- Tricyclic antidepressants : Patients on tricyclic antidepressants needing an EpiPen have a risk of high blood pressure and/or arrythmia (heart arythmias which are outside the normal), so these should not be given to patients with a known need for an EpiPen.
- Beta blockers : A patient on beta blockers needing an EpiPen must be very careful, as the epinephrine will have the OPPOSITE effect to the one required!
- Adrenaline can work on 2 types of receptors:
- Alpha : Lowers blood pressure and pulse
- Beta : Increase blood pressure and pulse
- If the beta receptors are blocked by the use of Beta Blockers, epinephrine which is needed to increase the pulse and blood pressure during anaphylaxis will be redirected to the alpha receptors – further lowering pulse and blood pressure.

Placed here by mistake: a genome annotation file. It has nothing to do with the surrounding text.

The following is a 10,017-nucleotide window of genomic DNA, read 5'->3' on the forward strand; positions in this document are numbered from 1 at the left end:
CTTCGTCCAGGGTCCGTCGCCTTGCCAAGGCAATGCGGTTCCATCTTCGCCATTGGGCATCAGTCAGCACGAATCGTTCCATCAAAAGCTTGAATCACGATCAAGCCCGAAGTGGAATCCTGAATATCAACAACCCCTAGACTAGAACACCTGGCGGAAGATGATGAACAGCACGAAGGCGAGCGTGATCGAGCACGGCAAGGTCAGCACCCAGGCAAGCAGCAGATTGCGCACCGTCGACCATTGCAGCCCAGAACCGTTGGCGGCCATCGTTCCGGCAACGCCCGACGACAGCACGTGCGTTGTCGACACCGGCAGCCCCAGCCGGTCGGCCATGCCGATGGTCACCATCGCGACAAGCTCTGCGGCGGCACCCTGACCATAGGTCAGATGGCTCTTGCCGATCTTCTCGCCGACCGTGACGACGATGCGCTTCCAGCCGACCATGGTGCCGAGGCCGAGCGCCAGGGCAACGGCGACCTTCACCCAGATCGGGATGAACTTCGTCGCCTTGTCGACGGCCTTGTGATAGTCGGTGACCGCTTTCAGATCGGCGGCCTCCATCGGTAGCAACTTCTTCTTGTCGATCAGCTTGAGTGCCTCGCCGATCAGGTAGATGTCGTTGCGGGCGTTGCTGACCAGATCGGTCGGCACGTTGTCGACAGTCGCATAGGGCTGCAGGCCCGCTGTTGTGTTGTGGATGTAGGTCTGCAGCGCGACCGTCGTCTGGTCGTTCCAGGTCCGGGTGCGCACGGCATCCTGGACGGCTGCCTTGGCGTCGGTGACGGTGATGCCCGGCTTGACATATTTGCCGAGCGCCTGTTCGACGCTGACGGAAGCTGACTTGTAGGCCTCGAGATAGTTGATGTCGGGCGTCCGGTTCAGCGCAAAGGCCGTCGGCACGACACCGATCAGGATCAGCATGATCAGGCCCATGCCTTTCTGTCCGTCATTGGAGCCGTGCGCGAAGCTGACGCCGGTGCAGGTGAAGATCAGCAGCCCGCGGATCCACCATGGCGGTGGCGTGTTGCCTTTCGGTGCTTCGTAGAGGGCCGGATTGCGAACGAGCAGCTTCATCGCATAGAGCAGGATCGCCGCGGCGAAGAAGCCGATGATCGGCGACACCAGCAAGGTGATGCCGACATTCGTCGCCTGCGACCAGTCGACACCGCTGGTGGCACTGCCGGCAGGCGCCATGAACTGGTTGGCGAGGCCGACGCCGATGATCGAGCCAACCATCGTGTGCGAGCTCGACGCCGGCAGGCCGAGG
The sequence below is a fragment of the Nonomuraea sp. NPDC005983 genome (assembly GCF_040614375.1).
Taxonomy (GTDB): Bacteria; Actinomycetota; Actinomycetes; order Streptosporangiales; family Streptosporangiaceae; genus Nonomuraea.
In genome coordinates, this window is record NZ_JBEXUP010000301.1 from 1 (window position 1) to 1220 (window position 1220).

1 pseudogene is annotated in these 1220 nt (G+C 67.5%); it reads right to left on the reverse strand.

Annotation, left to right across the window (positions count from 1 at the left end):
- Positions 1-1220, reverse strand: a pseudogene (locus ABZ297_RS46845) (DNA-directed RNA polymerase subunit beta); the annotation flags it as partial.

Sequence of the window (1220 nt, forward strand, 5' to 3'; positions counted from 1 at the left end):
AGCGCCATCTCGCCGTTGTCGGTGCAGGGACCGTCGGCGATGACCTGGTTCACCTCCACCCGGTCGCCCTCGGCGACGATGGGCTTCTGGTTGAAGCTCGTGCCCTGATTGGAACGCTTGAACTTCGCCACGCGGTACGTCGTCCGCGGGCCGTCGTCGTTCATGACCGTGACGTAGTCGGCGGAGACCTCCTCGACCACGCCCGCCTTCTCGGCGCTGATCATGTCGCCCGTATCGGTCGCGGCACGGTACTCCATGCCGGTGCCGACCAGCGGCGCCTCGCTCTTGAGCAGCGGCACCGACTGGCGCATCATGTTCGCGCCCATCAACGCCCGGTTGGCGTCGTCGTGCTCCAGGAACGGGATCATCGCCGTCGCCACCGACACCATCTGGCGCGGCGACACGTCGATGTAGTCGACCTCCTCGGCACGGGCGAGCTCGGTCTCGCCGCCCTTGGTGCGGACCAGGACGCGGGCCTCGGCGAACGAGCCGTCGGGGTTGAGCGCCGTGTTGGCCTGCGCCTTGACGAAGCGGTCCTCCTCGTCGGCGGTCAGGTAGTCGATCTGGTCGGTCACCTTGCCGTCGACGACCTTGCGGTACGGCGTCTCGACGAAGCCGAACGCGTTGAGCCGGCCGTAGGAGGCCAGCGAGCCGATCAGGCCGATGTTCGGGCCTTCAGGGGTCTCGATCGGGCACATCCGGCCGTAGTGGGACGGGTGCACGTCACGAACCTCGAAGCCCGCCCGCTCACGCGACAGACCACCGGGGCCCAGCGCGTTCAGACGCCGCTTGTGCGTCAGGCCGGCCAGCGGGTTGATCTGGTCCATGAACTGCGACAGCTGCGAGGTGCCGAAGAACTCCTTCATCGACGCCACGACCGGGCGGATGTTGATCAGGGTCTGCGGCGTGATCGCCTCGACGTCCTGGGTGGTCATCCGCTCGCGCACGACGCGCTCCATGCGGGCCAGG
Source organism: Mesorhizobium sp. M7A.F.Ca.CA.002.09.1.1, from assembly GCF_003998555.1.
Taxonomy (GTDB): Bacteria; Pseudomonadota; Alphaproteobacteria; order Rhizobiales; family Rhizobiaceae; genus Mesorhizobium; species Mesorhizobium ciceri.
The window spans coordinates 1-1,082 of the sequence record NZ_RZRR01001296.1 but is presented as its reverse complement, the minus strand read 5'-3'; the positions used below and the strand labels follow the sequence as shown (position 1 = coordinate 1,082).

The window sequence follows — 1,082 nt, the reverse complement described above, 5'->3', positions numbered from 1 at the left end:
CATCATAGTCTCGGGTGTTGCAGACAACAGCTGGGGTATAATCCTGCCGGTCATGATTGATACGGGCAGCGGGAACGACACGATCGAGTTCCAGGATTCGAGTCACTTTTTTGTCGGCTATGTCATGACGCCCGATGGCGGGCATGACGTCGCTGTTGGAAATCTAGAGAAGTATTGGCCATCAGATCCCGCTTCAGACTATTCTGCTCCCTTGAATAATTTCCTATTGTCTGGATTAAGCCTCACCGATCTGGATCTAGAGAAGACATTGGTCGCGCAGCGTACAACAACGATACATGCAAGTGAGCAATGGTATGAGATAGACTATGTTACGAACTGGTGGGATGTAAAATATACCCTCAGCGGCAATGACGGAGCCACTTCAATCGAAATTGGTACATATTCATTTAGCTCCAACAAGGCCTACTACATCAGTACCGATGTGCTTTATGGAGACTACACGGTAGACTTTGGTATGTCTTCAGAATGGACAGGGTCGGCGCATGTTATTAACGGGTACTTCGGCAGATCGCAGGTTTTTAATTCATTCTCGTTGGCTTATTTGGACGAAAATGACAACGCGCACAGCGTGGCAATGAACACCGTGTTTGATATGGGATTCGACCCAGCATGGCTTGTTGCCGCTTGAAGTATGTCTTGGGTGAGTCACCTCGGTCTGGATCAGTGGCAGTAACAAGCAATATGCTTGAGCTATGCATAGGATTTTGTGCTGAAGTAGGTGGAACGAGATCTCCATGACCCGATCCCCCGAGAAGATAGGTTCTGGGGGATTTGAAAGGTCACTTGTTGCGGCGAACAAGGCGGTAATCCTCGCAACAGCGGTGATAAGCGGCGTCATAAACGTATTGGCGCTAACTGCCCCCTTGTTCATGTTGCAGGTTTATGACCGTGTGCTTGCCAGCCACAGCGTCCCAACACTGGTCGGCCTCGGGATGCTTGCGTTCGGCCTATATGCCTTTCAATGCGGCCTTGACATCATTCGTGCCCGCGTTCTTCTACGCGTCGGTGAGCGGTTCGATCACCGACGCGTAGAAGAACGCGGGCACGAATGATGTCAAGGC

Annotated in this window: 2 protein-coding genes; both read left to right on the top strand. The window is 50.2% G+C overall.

- Narcotics – Morphine and opiates
- Mycin antibiotics – Erythromycin , Vancomycin, Streptomycin
- CT contrast
- Iodine, as in many brands of salt
- MRI contrast is safer (with pre-medication cover)
- Stearyl alcohol
- Sulfur dioxide
- Taliphatic polyamide
- Tetanus antitoxin
You might be wondering what is left that is NOT a trigger.
And you are right. There's NOTHING that should be considered as unlikely to be a trigger.
To stress the point, let me quote from a guidance paper produced by The Mastocytosis Society for the benefit of emergency room personnel:
And lastly, here's a quote from Dr. Afrin at a conference in Canada in 2011. Understand that Dr. Afrin is one of the most eminent doctors in the world dealing with Mast Cell Disease patients EVERY SINGLE DAY! :
So, in spite of Dr. Afrin's extensive exposure to MCAS patients, he is still astonished by what can reportedly constitute a trigger.